The quality and low cost puts these PMs in an above average category for this area, in my opinion. I have seen a lot of spotty work from other companies, and find that homeowners are often pretty ignorant when it comes to their system, so it is our job to educate. I believe that was my favorite part of the job; most people in my area are pretty cool, and they all have a story if you are good at coaxing it out. As I gained technical experience, and was better able to satisfy the customer’s needs in my capacity to keep them comfortable at a low cost, I was constantly butting up against the goals of the company which were of course, sell, sell, SELL!
First example is stuff like blower wheel cleanings, duct cleanings, AC covers, condensate pan tablets, and the rest of the over priced bullshit. Some of these are necessary at times, others not so much. But hey, when you’re wages are based on your sales, that could quickly affect the conditions of your “professional opinion”.
Say a furnace and AC tune-up costs $200 and takes about three hours, so in that time your system is cleaned up like new, any potential problems are noted or fixed, any questions you might have are answered, and I make $42- before taxes. Yep! I make $14 per hour. Not the lowest wage, but to represent a company and be expected to apply technical knowledge to varying conditions– I think it a bit cheap.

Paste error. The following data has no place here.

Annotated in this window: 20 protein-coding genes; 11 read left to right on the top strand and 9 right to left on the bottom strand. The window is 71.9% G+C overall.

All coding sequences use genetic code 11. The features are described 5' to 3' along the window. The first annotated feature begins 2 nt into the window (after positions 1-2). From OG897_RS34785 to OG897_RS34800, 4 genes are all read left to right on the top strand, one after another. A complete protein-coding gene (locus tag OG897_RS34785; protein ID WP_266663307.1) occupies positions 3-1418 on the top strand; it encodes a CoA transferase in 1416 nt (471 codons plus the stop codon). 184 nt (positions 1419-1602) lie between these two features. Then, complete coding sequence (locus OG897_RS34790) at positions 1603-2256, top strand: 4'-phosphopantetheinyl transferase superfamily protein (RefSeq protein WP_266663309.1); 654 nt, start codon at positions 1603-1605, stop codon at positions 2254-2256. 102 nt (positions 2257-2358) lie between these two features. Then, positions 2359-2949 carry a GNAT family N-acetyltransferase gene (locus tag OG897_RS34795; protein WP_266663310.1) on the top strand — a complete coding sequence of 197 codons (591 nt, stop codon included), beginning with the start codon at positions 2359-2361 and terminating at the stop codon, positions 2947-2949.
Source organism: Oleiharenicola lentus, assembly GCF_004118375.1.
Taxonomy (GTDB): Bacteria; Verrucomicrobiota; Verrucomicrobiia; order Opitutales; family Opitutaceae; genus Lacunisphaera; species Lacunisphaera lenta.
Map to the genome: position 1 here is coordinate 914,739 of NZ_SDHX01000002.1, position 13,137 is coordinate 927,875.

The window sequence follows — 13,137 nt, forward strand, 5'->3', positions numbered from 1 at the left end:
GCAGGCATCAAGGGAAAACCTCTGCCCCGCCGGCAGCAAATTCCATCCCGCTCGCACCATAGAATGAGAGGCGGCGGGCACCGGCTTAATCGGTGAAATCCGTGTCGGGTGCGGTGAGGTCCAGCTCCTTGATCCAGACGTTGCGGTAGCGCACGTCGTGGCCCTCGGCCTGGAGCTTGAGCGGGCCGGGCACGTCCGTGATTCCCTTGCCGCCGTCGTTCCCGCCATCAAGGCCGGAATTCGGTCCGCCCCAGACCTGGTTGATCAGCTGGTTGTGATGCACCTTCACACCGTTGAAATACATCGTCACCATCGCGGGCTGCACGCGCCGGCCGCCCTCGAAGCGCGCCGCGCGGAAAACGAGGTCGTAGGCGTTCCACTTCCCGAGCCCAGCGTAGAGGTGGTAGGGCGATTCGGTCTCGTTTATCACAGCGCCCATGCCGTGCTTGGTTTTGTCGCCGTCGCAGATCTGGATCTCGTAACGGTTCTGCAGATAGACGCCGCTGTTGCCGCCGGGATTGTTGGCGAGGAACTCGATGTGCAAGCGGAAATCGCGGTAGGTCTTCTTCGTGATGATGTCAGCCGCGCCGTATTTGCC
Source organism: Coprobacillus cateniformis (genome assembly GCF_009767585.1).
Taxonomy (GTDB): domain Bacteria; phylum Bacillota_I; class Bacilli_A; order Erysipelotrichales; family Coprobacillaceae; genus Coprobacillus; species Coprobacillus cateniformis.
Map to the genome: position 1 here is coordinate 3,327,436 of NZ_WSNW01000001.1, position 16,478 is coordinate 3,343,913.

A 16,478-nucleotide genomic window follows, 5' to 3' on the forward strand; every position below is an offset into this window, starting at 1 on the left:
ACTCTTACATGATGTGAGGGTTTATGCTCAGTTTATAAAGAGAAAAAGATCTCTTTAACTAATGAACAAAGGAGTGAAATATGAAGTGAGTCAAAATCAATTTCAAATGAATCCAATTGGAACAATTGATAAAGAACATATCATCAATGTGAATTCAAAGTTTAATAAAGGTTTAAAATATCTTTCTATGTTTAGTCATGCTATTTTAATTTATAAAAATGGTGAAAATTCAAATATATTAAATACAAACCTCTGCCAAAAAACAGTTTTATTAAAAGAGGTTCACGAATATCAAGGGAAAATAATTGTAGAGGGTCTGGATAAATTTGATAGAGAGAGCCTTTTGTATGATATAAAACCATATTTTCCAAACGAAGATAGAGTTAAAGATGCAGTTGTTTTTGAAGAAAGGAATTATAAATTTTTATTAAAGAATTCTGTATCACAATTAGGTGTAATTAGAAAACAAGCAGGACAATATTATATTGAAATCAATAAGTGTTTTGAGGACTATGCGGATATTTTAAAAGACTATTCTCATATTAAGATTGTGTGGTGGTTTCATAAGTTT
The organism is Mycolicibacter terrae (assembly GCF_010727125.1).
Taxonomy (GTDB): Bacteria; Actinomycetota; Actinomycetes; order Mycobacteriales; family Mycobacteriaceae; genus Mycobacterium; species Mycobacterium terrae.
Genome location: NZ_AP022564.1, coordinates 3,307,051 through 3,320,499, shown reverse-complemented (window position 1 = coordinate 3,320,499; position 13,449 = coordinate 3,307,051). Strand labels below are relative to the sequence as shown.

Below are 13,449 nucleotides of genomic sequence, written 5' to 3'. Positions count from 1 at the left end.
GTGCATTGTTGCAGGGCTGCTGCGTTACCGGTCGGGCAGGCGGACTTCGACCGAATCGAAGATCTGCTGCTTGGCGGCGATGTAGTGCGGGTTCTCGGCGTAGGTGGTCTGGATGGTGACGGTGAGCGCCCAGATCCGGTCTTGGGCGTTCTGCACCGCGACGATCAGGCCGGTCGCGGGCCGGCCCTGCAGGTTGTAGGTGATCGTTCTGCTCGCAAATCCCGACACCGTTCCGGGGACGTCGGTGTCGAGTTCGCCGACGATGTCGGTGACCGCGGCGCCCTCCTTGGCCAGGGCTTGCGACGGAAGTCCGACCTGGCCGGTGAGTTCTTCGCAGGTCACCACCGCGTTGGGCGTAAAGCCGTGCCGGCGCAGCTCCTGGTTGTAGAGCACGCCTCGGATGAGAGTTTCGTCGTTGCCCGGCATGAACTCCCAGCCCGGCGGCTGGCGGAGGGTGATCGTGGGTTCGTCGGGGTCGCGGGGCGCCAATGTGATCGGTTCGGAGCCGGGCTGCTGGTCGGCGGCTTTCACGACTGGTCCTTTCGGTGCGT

Then if you need some parts replaced, that’s going to be at least $160 over the original visit cost, even if the part only costs $9, and it takes two minutes to install; you’re paying for someone that knows why and how to put it in, and he or she makes a tiny fraction of that cost. Other things might cost $30 or $40, take five minutes to install, and cost you $260. I don’t make any commission for installing this part, and nor should I, but it does raise my ranking against the other employees. Yep, we’re ranked.
Next, we have club memberships. This is common around the country, I gather. For a few dollars less than our regular visit price, you can pre-pay for next year, and we’ll come out to do it all again. Very sensible for some folks that want that peace of mind, but for most it is overkill to have maintenance every year. By being a member, you get various discounts on services, parts, repair calls, and priority service for emergency calls. It is in my best interest to see you join this club, and continue annually, as my wages are affected by this. I make an extra $10 per piece of equipment that is signed up. That can easily bump hourly wages up a few dollars an hour when you’re good at selling them, and I was, for a while…